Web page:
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It’s been a long time since I’ve had a Saturday morning free and decided visiting the local zoo would be a great way to spend it.  What could be better? Well, for starters…I could have decided to visit the Como Zoo in St. Paul, Minnesota on a nice sunny afternoon, but this Saturday had been on my schedule for quite some time.  Two months prior I had signed up for a Composition in the Field workshop through the Digital Photo Academy.  Thus, even with the clouds, I quickly became excited for the soft and even light conditions that overcast days typically produce.  I packed up my gear and headed out.  It wasn’t until I reached downtown Minneapolis that I realized I probably should have looked at the radar before I left.  The light was nice and even – this is true – however, the clouds had an ominous grey look about them.  I glanced at my smartphone, and moments later I’m wishing I had brought an umbrella and some rain gear!  Thankfully, my camera bag has a nice little pocket with its own rain cover.  I decided to press on and hope for the best.  Unfortunately, the day continued to present some other surprises.

I pulled up to the Como Zoo parking lot and was quite pleased to see a plethora of parking spots available – maybe this wasn’t such a bad idea after all!  I unpack my camera, attach it to my shoulder strap and walk the short distance to the entrance gate to meet the rest of the group and the instructor.  Lo and behold – the gate is locked!  That’s odd, I thought to myself until I saw the sign on the door. It’s not open for another hour!  I re-check the scheduled start time for the workshop, but I’m right on time.  On cue, fat raindrops started pounding the pavement.  None of us class participants, expecting to see animals in an open zoo and with no options for getting out of the rain, are happy campers.  Still, the group decided to make the best out of our given situation.  After 30 minutes of shooting random flowers and trying to capture rain drops in puddles, a friendly staff member let us into the entry area and out of the rain.  This presented a unique point of view as we were able to capture the feelings (wet and stuck in the rain) we had moments ago on the faces of those still waiting to get inside.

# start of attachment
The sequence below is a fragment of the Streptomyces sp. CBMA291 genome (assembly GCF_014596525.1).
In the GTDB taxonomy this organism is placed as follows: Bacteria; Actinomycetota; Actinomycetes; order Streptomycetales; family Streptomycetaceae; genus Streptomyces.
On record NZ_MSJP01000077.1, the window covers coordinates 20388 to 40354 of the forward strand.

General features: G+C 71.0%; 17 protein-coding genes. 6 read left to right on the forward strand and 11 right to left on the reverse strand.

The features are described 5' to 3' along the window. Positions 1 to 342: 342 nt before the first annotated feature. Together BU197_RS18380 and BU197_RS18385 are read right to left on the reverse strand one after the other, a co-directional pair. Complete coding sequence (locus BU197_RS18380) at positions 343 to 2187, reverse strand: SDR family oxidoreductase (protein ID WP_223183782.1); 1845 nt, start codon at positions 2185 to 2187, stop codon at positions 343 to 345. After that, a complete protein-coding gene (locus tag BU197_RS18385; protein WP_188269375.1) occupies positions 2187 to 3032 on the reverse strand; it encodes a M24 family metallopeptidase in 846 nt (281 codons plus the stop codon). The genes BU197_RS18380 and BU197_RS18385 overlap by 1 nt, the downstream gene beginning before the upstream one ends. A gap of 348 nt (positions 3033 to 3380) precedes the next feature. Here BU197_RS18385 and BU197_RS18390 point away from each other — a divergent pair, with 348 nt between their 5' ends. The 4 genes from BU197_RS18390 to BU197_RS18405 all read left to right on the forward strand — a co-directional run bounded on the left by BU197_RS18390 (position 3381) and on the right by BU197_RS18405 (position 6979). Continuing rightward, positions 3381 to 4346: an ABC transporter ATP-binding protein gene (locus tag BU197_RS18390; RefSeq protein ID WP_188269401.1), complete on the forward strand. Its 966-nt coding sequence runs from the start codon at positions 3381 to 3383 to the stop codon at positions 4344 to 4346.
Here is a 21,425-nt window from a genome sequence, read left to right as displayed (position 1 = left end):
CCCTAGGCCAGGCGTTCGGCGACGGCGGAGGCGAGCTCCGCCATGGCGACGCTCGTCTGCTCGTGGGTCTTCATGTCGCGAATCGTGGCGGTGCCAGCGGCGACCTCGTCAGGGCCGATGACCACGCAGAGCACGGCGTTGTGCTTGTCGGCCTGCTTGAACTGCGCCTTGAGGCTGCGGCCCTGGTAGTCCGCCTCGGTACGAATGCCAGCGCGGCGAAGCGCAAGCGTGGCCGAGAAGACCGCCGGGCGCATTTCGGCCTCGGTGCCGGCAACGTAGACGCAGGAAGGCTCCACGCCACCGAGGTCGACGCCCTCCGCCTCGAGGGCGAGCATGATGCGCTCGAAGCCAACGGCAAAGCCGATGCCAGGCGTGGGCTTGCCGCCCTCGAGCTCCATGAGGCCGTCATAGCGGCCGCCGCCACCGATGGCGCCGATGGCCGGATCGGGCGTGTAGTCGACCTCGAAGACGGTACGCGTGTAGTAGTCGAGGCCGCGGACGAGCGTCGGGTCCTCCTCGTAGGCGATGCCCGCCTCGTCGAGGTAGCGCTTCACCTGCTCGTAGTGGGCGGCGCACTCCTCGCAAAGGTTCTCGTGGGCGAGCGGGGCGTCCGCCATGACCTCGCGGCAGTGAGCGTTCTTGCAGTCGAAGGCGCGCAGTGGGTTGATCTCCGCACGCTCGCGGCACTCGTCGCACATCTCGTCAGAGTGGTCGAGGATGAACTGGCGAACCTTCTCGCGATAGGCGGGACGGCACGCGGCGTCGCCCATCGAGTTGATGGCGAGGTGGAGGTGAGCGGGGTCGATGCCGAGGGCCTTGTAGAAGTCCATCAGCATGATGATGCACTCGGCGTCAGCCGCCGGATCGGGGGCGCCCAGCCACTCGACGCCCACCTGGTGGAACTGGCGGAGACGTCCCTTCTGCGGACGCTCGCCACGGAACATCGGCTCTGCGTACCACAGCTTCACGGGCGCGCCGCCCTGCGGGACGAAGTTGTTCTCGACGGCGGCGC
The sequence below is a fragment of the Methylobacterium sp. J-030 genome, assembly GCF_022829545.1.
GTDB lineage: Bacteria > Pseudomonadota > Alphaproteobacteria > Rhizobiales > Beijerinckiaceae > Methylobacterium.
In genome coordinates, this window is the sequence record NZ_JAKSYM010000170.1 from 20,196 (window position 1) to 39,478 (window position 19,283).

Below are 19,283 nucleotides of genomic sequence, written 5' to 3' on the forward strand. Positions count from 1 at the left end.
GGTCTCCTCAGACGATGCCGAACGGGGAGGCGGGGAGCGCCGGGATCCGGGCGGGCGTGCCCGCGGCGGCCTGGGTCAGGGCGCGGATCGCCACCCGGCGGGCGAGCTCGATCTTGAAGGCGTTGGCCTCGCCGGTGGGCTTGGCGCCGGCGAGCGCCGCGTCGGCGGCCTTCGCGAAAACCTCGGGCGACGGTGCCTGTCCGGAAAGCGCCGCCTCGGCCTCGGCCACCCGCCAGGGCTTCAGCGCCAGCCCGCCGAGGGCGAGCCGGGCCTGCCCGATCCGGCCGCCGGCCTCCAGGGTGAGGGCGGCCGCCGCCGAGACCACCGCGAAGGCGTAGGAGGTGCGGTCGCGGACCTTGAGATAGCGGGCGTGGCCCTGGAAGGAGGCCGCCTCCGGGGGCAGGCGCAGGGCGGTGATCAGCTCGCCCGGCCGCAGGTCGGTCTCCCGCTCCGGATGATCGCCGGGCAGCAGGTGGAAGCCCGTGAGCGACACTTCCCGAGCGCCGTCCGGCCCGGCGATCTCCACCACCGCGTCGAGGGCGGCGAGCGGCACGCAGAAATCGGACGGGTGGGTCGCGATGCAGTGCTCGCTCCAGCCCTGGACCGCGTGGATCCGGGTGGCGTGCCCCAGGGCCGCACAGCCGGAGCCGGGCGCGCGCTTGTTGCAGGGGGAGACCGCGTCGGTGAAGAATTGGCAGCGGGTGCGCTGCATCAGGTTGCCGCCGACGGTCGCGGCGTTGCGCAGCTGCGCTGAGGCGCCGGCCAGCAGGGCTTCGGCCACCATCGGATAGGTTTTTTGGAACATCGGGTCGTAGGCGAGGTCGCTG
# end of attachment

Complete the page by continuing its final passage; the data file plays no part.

The zoo eventually opened and the group made a decision to stay indoors and photograph the Tropical Encounters exhibit.  This was fun, and I enjoyed getting some great shots, but it still didn’t capture the feeling and images I had been hoping for earlier in the morning.  I wanted to photograph those animals!  Our three hour class had already been shortened by an hour, and after 45 minutes of the Tropical Encounters, I was ready to brave the rain to get some animal portraits.  I advised the instructor of my plan (who thankfully then offered up his umbrella), and away I went for the next hour and 15 minutes.

The day definitely could have gone better, but I did enjoy playing with various camera settings and adapting to the various lighting conditions (indoor and outdoor).  Below are some of the images from my rainy day zoo adventure.  Enjoy!

Thanks for reading and as always, feel free to share your comments!


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Click the “FS” button to view in full screen mode.

Re-Discovering Aviation…

As a kid I always had a thing for speed.  I raced go-karts as a kid, stock cars as a teenager and started flying before I could drive.  I enjoyed flying so much I turned it into a career.  Like any career path you must climb the ladder to achieve greatness.  In aviation that ladder starts in general aviation.  As a flight instructor for 3 years I was interlaced in general aviation on a daily basis.  Having left general aviation for “bigger and better” in the commercial industry,  I lost touch with the roots of aviation – the fun aspect of flying.  Discover Aviation Days in Blaine, Minnesota brought me back and helped me re-discover why I started flying.  Now don’t get me wrong…I do love my current job as it presents an amazing office view every day, but this…this is why I started flying.

The show had an impressive display of old war-birds, a museum (Gold Wing Flying Museum), safety seminars, hangar dance and the traveling tribute to American Veterans.  I’ll let the photos speak for themselves!  More images from this and other aviation related events are available in my Aviation portfolio.

Time Travel

After taking some images of the Sculpture Garden I walked over the pedestrian overpass and started to take some photos of the Minneapolis Skyline.  After the sun had set I started packing up my gear, only to quickly unpack it again.  The beautiful dark blue sky combined with the ambient light lighting the bridge made for some amazing color interaction.  I made me feel as if I was about to enter a time warp as the beams created an intricate pattern on the overpass floor.